Are job incentive programs good for communities?

Jim Hightower

Jim Hightower Author, Commentator, America’s Number One Populist


Governors and mayors insist that giving our tax dollars to corporations to lure them to move to our cities is good public policy, because the corporations create jobs, those workers pay taxes and – Voila – the corporate giveaway pays for itself! Really?

No. Good Jobs First tracked the 386 incentive deals since 1976 that gave at least $50 million to a corporation, then it tallied the number of jobs created. The average cost per job was $658,427. Each! That’s far more than cities and states can recover through sales, property, income and all other taxes those jobholders would pay in their lifetimes.

The rosy job-creation claims by incentive dealmakers also tend to be bogus, for they don’t subtract the number of jobs lost as a result of these deals. Amazon, for example, has leaned on officials in every major metro area to subsidize its creation of a nationwide network of warehouses, data centers, and other facilities. In a 2016 report titled Amazon’s Stranglehold, the Institute for Local Self-Reliance found that more than half of Amazon’s facilities had been built with government subsidies. And Good Jobs First found that since 2005, Amazon has received more than $1 billion from taxpayers to build their private business.

Each handout was made in the name of local workers, and, yes, Amazon does employ thousands. But the subsidies enable the retail giant to undercut local, unsubsidized competitors, driving them out of business and causing devastating job losses that greatly outnumber jobs gained. The Institute reports that at the end of 2015, Amazon did indeed employ 146,000 people in its US operations, but the taxpayer-supported giant had meanwhile eliminated some 295,000 US retail jobs.

Check out the report for yourself at ilsr.org/amazon-stranglehold.

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Reposted from the Hightower Lowdown

National radio commentator, writer, public speaker, and author of the book, Swim Against The Current: Even A Dead Fish Can Go With The Flow, Jim Hightower has spent three decades battling the Powers That Be on behalf of the Powers That Ought To Be – consumers, working families, environmentalists, small businesses, and just-plain-folks. Twice elected Texas Agriculture Commissioner, Hightower believes that the true political spectrum is not right to left but top to bottom, and he has become a leading national voice for the 80 percent of the public who no longer find themselves within shouting distance of the Washington and Wall Street powers at the top. He publishes a populist political newsletter, “The Hightower Lowdown.” He is a New York Times best-selling author, and has written seven books including, Thieves In High Places: They’ve Stolen Our Country And It’s Time To Take It Back; If the Gods Had Meant Us To Vote They Would Have Given Us Candidates; and There’s Nothing In the Middle Of the Road But Yellow Stripes and Dead Armadillos. His newspaper column is distributed nationally by Creators Syndicate.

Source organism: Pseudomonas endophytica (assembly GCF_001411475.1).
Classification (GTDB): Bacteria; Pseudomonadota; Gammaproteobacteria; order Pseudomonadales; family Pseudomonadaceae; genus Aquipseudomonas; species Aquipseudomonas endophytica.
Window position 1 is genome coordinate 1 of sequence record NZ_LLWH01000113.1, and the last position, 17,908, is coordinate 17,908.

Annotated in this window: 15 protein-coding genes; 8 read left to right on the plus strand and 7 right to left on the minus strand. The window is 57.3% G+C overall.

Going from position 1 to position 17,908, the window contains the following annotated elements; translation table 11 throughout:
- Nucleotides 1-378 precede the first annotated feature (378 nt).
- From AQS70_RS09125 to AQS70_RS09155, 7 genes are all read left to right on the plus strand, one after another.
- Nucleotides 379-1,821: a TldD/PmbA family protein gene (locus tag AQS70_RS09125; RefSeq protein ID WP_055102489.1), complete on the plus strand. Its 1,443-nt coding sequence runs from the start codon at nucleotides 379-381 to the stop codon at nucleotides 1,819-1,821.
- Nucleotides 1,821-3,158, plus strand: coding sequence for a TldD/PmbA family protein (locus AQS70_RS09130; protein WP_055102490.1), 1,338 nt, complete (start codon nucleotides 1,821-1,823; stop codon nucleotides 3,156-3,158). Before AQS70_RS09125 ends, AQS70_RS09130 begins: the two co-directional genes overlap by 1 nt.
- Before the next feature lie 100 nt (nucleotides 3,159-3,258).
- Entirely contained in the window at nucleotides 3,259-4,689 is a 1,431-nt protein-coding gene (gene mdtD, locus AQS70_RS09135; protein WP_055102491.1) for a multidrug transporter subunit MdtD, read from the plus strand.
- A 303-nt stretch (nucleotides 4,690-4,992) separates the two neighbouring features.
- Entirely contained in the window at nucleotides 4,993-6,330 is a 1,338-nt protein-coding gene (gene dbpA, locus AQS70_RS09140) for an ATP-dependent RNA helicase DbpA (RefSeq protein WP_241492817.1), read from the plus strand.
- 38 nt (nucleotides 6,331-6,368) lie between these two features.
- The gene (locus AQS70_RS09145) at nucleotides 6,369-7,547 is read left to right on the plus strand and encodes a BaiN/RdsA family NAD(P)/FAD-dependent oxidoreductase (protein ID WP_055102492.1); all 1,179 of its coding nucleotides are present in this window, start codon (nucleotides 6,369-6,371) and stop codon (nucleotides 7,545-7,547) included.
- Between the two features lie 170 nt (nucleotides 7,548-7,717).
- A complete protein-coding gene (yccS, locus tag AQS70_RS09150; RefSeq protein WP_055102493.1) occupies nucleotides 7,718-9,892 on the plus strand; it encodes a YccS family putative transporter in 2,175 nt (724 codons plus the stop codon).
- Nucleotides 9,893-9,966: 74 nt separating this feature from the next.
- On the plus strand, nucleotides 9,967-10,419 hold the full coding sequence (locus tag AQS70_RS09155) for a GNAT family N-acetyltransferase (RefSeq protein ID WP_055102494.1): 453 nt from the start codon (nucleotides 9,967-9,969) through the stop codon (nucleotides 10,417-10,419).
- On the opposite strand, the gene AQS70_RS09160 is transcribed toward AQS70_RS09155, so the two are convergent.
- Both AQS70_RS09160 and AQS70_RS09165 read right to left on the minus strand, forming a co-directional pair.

Posted In: Allied Approaches

Union Matters

Get to Know AFL-CIO's Affiliates: National Association of Letter Carriers

From the AFL-CIO

Next up in our series that takes a deeper look at each of our affiliates is the National Association of Letter Carriers.

Name of Union: National Association of Letter Carriers (NALC)

Mission: To unite fraternally all city letter carriers employed by the U.S. Postal Service for their mutual benefit; to obtain and secure rights as employees of the USPS and to strive at all times to promote the safety and the welfare of every member; to strive for the constant improvement of the Postal Service; and for other purposes. NALC is a single-craft union and is the sole collective-bargaining agent for city letter carriers.

Current Leadership of Union: Fredric V. Rolando serves as president of NALC, after being sworn in as the union's 18th president in 2009. Rolando began his career as a letter carrier in 1978 in South Miami before moving to Sarasota in 1984. He was elected president of Branch 2148 in 1988 and served in that role until 1999. In the ensuing years, he worked in various roles for NALC before winning his election as a national officer in 2002, when he was elected director of city delivery. In 2006, he won election as executive vice president. Rolando was re-elected as NALC president in 2010, 2014 and 2018.

Brian Renfroe serves as executive vice president, Lew Drass as vice president, Nicole Rhine as secretary-treasurer, Paul Barner as assistant secretary-treasurer, Christopher Jackson as director of city delivery, Manuel L. Peralta Jr. as director of safety and health, Dan Toth as director of retired members, Stephanie Stewart as director of the Health Benefit Plan and James W. “Jim” Yates as director of life insurance.

Number of Members: 291,000 active and retired letter carriers.

Members Work As: City letter carriers.

Industries Represented: The United States Postal Service.

History: In 1794, the first letter carriers were appointed by Congress as the implementation of the new U.S. Constitution was being put into effect. By the time of the Civil War, free delivery of city mail was established and letter carriers successfully concluded a campaign for the eight-hour workday in 1888. The next year, letter carriers came together in Milwaukee and the National Association of Letter Carriers was formed.

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